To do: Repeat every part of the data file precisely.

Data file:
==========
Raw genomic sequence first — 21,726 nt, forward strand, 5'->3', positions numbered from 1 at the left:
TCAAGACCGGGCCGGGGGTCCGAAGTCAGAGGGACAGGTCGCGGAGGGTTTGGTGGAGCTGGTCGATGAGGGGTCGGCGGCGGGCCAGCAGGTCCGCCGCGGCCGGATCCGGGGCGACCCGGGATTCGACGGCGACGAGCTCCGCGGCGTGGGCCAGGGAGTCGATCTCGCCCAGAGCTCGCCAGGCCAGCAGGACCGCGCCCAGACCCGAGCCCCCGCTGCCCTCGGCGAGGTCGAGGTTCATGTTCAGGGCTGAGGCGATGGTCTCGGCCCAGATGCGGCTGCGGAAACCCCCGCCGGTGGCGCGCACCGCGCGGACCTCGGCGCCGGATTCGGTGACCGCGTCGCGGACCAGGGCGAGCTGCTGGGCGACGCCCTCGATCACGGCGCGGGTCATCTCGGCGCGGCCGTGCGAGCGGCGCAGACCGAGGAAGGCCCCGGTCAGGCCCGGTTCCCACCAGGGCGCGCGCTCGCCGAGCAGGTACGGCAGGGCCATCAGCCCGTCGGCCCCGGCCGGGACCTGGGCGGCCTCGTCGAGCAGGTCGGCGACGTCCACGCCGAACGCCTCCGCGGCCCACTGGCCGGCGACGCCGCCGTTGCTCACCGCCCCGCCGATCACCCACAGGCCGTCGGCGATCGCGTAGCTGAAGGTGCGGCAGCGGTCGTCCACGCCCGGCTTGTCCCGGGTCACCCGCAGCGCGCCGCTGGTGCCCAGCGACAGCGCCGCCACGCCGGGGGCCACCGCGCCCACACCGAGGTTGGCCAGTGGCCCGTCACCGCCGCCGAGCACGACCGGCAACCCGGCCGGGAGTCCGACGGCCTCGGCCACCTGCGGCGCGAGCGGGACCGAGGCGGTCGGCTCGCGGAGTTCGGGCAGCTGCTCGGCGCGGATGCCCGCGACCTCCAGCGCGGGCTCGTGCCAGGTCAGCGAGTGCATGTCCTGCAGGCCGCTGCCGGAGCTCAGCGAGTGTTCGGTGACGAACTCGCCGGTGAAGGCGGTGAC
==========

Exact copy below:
Raw genomic sequence first — 21,726 nt, forward strand, 5'->3', positions numbered from 1 at the left:
TCAAGACCGGGCCGGGGGTCCGAAGTCAGAGGGACAGGTCGCGGAGGGTTTGGTGGAGCTGGTCGATGAGGGGTCGGCGGCGGGCCAGCAGGTCCGCCGCGGCCGGATCCGGGGCGACCCGGGATTCGACGGCGACGAGCTCCGCGGCGTGGGCCAGGGAGTCGATCTCGCCCAGAGCTCGCCAGGCCAGCAGGACCGCGCCCAGACCCGAGCCCCCGCTGCCCTCGGCGAGGTCGAGGTTCATGTTCAGGGCTGAGGCGATGGTCTCGGCCCAGATGCGGCTGCGGAAACCCCCGCCGGTGGCGCGCACCGCGCGGACCTCGGCGCCGGATTCGGTGACCGCGTCGCGGACCAGGGCGAGCTGCTGGGCGACGCCCTCGATCACGGCGCGGGTCATCTCGGCGCGGCCGTGCGAGCGGCGCAGACCGAGGAAGGCCCCGGTCAGGCCCGGTTCCCACCAGGGCGCGCGCTCGCCGAGCAGGTACGGCAGGGCCATCAGCCCGTCGGCCCCGGCCGGGACCTGGGCGGCCTCGTCGAGCAGGTCGGCGACGTCCACGCCGAACGCCTCCGCGGCCCACTGGCCGGCGACGCCGCCGTTGCTCACCGCCCCGCCGATCACCCACAGGCCGTCGGCGATCGCGTAGCTGAAGGTGCGGCAGCGGTCGTCCACGCCCGGCTTGTCCCGGGTCACCCGCAGCGCGCCGCTGGTGCCCAGCGACAGCGCCGCCACGCCGGGGGCCACCGCGCCCACACCGAGGTTGGCCAGTGGCCCGTCACCGCCGCCGAGCACGACCGGCAACCCGGCCGGGAGTCCGACGGCCTCGGCCACCTGCGGCGCGAGCGGGACCGAGGCGGTCGGCTCGCGGAGTTCGGGCAGCTGCTCGGCGCGGATGCCCGCGACCTCCAGCGCGGGCTCGTGCCAGGTCAGCGAGTGCATGTCCTGCAGGCCGCTGCCGGAGCTCAGCGAGTGTTCGGTGACGAACTCGCCGGTGAAGGCGGTGAC